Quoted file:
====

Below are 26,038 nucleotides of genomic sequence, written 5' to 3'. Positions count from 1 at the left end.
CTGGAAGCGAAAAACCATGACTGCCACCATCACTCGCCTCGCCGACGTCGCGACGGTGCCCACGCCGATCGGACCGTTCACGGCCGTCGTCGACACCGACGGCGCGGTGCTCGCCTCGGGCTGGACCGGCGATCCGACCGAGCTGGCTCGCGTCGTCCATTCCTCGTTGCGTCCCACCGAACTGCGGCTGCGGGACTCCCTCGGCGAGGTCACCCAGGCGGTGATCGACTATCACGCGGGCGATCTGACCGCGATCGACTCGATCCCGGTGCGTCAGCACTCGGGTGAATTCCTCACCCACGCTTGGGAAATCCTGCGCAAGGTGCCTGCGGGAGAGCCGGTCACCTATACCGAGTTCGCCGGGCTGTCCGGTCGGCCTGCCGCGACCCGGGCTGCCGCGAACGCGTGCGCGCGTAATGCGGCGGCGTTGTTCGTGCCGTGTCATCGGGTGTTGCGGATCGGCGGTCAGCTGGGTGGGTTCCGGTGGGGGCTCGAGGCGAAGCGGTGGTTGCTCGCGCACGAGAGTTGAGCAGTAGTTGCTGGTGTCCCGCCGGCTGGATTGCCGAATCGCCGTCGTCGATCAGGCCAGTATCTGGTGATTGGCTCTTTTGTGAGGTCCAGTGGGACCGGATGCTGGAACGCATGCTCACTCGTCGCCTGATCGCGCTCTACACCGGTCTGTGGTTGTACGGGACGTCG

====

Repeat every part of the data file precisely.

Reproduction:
Below are 26,038 nucleotides of genomic sequence, written 5' to 3'. Positions count from 1 at the left end.
CTGGAAGCGAAAAACCATGACTGCCACCATCACTCGCCTCGCCGACGTCGCGACGGTGCCCACGCCGATCGGACCGTTCACGGCCGTCGTCGACACCGACGGCGCGGTGCTCGCCTCGGGCTGGACCGGCGATCCGACCGAGCTGGCTCGCGTCGTCCATTCCTCGTTGCGTCCCACCGAACTGCGGCTGCGGGACTCCCTCGGCGAGGTCACCCAGGCGGTGATCGACTATCACGCGGGCGATCTGACCGCGATCGACTCGATCCCGGTGCGTCAGCACTCGGGTGAATTCCTCACCCACGCTTGGGAAATCCTGCGCAAGGTGCCTGCGGGAGAGCCGGTCACCTATACCGAGTTCGCCGGGCTGTCCGGTCGGCCTGCCGCGACCCGGGCTGCCGCGAACGCGTGCGCGCGTAATGCGGCGGCGTTGTTCGTGCCGTGTCATCGGGTGTTGCGGATCGGCGGTCAGCTGGGTGGGTTCCGGTGGGGGCTCGAGGCGAAGCGGTGGTTGCTCGCGCACGAGAGTTGAGCAGTAGTTGCTGGTGTCCCGCCGGCTGGATTGCCGAATCGCCGTCGTCGATCAGGCCAGTATCTGGTGATTGGCTCTTTTGTGAGGTCCAGTGGGACCGGATGCTGGAACGCATGCTCACTCGTCGCCTGATCGCGCTCTACACCGGTCTGTGGTTGTACGGGACGTCG